KevinBrooksAs Vice President of Marketing, Kevin Brooks ( is responsible for all marketing at DxContinuum, Inc., a leading solution provider in the field of predictive analytics for sales teams. He is a marketing innovator with more than 20 years of leadership experience in both startup and Fortune 100 software companies. His most recent role was Chief Marketing Officer at Ivalua, Inc. Prior roles include Senior Vice President of Marketing at iTradeNetwork, Inc., and Chief Marketing Officer positions at FoodLink Holdings, Inc., IQNavigator, and TrueDemand Software. He is also known for cofounding the procurement industry media site Spend Matters as well as for his marketing leadership at Ariba and ADP. Kevin is also chair of the board of directors at the Santa Clara Vanguard, a national nonprofit youth music and arts organization, and he holds a bachelor of arts degree from Macalester College.

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How to Build a Successful Sales Development Model


By Trish Bertuzzi

I’m excited to be speaking at the Sales 2.0 Conference in Boston on May 2 on the topic of “The Six Elements of Sales Development: What It Takes to Lead a World-Class Team.” In this blog post, I’ll share more details on one of the six elements: crafting a winning sales development model.

Much like Goldilocks and her porridge, your sales development model needs to be “just right” for your organization. Figuring this out early will save you from account executives’ complaints such as, “Those leads weren’t qualified enough. They aren’t worth my time” or “My SDR isn’t passing enough meetings. What are they doing all day?”

  • Setting Introductory Meetings: Let’s be clear on the realities here. The meetings being set here are introductory – from the Latin introda, meaning not ready to buy yet. (Kidding!) This can include face-to-face meetings or a discovery phone call. With introductory meetings, prospects have a sense of your overall value proposition but haven’t been qualified as to their readiness or ability to move forward.

  • Generating Qualified Opportunities: Qualified opportunities differ in that they are, well, qualified. The rep is still closing on a meeting or call but has: a) moved the prospect from curiosity into interest and b) vetted that the prospect meets or exceeds a minimum threshold of “sales-worthiness.”

Introductory Meetings: How to Select Metrics that Work for You

One of the biggest mistakes I see companies make is setting internal expectations using introductory meeting metrics (quantity) and then requiring opportunity-level qualification (quality). This seemingly innocuous misstep often ends in total disaster.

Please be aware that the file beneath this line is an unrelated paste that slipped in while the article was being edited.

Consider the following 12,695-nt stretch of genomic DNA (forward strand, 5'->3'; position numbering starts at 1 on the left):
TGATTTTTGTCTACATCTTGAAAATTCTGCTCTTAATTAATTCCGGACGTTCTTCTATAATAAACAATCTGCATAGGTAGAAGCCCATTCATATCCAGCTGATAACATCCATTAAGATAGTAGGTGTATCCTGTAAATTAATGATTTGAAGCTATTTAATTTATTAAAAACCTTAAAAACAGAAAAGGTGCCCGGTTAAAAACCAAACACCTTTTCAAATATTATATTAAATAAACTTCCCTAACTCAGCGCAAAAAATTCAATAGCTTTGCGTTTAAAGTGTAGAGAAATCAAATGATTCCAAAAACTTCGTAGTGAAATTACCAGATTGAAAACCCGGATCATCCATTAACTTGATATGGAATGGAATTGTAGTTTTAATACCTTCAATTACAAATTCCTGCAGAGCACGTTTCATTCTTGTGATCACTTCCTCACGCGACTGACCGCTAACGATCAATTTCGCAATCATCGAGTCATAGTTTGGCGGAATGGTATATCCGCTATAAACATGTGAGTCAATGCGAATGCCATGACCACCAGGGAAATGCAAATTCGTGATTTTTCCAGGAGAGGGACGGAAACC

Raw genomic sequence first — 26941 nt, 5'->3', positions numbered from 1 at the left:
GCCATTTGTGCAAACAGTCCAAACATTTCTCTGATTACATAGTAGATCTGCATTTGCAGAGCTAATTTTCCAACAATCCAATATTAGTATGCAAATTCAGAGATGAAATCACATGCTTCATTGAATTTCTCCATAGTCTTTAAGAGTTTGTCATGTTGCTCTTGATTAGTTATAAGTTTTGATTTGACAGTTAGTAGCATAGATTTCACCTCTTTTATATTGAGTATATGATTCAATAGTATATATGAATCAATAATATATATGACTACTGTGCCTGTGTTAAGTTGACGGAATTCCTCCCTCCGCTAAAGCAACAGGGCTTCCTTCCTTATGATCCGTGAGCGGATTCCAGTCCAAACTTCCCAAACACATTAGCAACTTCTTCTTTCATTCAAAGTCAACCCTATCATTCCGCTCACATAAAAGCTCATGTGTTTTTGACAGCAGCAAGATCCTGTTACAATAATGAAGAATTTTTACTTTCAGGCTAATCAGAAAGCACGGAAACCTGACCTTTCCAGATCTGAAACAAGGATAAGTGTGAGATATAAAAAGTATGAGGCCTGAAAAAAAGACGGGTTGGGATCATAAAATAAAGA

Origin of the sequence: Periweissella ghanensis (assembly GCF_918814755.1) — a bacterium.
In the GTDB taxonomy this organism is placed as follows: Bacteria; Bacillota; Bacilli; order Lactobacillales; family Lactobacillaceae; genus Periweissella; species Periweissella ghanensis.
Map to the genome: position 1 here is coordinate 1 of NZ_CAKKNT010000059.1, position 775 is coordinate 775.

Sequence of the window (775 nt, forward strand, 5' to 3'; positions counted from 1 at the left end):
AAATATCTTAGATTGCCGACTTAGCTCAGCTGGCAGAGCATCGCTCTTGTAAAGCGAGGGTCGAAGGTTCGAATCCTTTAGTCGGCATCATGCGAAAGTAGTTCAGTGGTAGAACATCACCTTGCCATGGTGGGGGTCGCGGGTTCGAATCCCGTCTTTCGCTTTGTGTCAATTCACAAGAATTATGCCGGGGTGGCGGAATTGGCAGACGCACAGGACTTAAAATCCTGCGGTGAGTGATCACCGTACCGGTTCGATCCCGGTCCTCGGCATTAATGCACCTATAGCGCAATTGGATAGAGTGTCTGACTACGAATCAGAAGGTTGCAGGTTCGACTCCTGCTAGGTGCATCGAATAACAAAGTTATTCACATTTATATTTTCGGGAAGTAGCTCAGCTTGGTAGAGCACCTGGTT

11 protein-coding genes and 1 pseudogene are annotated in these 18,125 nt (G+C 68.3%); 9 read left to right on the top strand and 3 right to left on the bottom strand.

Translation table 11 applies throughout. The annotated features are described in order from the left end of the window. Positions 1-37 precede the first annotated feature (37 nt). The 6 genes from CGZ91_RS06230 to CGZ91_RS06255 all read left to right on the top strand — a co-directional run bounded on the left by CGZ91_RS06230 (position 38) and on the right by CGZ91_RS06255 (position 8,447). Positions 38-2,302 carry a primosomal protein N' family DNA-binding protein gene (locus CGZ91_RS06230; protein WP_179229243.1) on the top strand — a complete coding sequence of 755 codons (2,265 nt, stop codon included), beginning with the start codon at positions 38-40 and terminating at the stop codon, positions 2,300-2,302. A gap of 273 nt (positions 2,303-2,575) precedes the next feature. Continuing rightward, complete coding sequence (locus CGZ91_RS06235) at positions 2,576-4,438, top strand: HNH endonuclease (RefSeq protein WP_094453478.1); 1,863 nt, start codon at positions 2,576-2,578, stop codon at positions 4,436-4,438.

“Qualified introductory meetings” is an oxymoron. If your sales development process and expectations are at cross purposes, account executives will lose faith in the team, your SDRs will burn out, your culture will sour, and your group will fail to deliver.

As I mentioned earlier, I don’t consider one model universally better – or more effective – than the other. I do believe that, in certain situations, one is likely more appropriate than the other. Here’s my rule of thumb.

Deploy an introductory meeting model when the market for your product is immature and/or when your account executives need more at-bats.

Let me give you an example. Today, customer relationship management (CRM) software is a mature market. Most (if not all) technology-enabled companies already have a solution in place. Those companies have existing contracts with future renewal dates, and the thought of changing providers sounds like a major hassle. In this instance, if your SDRs are setting introductory meetings for the AEs, you’re just wasting everyone’s time. This instance would require the qualified opportunity model.

Compare that to the market for a predictive lead scoring solution. That market is still immature, as the concept itself is new. Vendors are faced with doing the work of educating the market on the problem they solve. Rather than qualify themselves out of a meeting, sales development reps should be closing on meetings at full speed in this category.

In terms of qualification for introductory meetings, you can’t get much beyond right profile, right person, and right high-level pain.

If your SDRs are booking meetings with the right types of companies, the right people within them, and the prospects are at least curious about addressing a potential pain point, then the reps have done their jobs well.